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SCI International Hospital

  4.6  (501 ratings)

Internal Medicine Specialist Clinic

M-4, Greater Kailash, Part -1,Near M Block Market New Delhi
1 Doctor · ₹300
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SCI International Hospital   4.6  (501 ratings) Internal Medicine Specialist Clinic M-4, Greater Kailash, Part -1,Near M Block Market New Delhi
1 Doctor · ₹300
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Patients First and Always....more
Patients First and Always.
More about SCI International Hospital
SCI International Hospital is known for housing experienced Internal Medicine Specialists. Dr. Himanshu Shekhar, a well-reputed Internal Medicine Specialist, practices in New Delhi. Visit this medical health centre for Internal Medicine Specialists recommended by 54 patients.

Location

M-4, Greater Kailash, Part -1,Near M Block Market
Greater Kailash New Delhi, Delhi - 110048
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Doctor

Dr. Himanshu Shekhar

Post Graduate Diploma in Hospital and Healthcare Management, MD - Consultant Physician, Fellowship Critical Care Management
Internal Medicine Specialist
92%  (501 ratings)
10 Years experience
300 at clinic
₹200 online
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Why Drastic Deficiency of Vitamin D is Becoming Increasingly Common Among Urban Indian Youth?

Post Graduate Diploma in Hospital and Healthcare Management, MD - Consultant Physician, Fellowship Critical Care Management
Internal Medicine Specialist, Faridabad
Why Drastic Deficiency of Vitamin D is Becoming Increasingly Common Among Urban Indian Youth?

Why drastic deficiency of vitamin d is becoming increasingly common among urban Indian youth?

On this women's day, let's understand why young Indians esp. Are women facing this unforeseen deficiency and resultant problems?

Vitamin d is unique because it can be made in the skin from exposure to sunlight. We get a really good amount of sunny days as opposed to many western and northern countries where vitamin d deficiency is ought to be common.

It is surprising that vitamin d deficiency is such a common problem in India nowadays that it finds prevalence among 70-100 percent of the general population in the country. More than 80.63 percent of 73 lakh Indian youth suffer from the deficiency of vitamin d. What's more shocking is that it can lead to a variety of health issues ranging from osteoporosis to diabetes. Without vitamin d, only 10-15% of dietary calcium and about 60% of phosphorus are absorbed - which would certainly lead to weaker bones. Vitamin d sufficiency enhances calcium and phosphorus absorption by 30-40% and 80%, respectively.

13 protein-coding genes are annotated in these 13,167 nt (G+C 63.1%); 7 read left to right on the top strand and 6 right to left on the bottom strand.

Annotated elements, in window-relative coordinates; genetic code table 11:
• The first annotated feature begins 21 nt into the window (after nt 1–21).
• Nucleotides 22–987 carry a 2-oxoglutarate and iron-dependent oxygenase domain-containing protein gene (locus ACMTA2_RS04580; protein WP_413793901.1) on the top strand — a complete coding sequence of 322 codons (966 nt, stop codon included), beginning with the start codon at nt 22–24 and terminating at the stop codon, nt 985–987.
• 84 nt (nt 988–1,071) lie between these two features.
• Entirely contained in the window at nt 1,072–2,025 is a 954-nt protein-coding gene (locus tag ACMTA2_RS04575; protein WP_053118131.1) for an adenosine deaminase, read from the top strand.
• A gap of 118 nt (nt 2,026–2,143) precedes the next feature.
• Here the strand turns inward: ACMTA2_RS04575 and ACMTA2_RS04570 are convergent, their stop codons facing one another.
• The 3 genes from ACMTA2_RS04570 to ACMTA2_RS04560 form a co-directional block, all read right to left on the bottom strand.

Vitamin d exists in two forms - vitamin d2 and d3. Uv rays from the sun hit the skin, and vitamin d3 is naturally synthesized, so it is the most 'natural' form. However, our bodies do not make vitamin d2, and most oil-rich fish such as salmon, mackerel, and herring and eggs contain vitamin d3.

Here are a few reasons why deficiency of vitamin d is becoming increasingly common among urban Indian youth.

1. Being always indoors

Our youth is never out in the sun because they are too occupied with their laptops or video games. Their lifestyle is such that it does not allow them to spend some good time out in the sun, which is a major source of vitamin d for the body. Technological advancement and cut-throat competition have made the youth forget the sun as a source of a healthy dose of vitamin d.

2. No milk, no fish

A lot of Indian youth follow a strictly vegetarian dietary regimen and they avoid milk very commonly. Vitamin d is found in foods like fish, egg yolks, fish liver oils etc. And not consuming them is a major reason why youth face vitamin d deficiency.

In fact certain, distinct symptoms can help you know if you're suffering from vitamin d deficiency or not.

You need to keep an eye out for these:

- excessive sweating without indulging in physical activities or being exposed to high temperatures

- sudden bouts of weakness for no apparent reason

- brittle bones that break easily

- chronic pain in your brains

- feeling of depression

'consult'.

Related Tip: Do You Need Vitamin Supplements?

5525 people found this helpful

I am suffering from premature greyness of hair. And from sometimes some hair of beard also changing color. So please provide me the vest medicine to stop changing color of beard hair.

Post Graduate Diploma in Hospital and Healthcare Management, MD - Consultant Physician, Fellowship Critical Care Management
Internal Medicine Specialist, Faridabad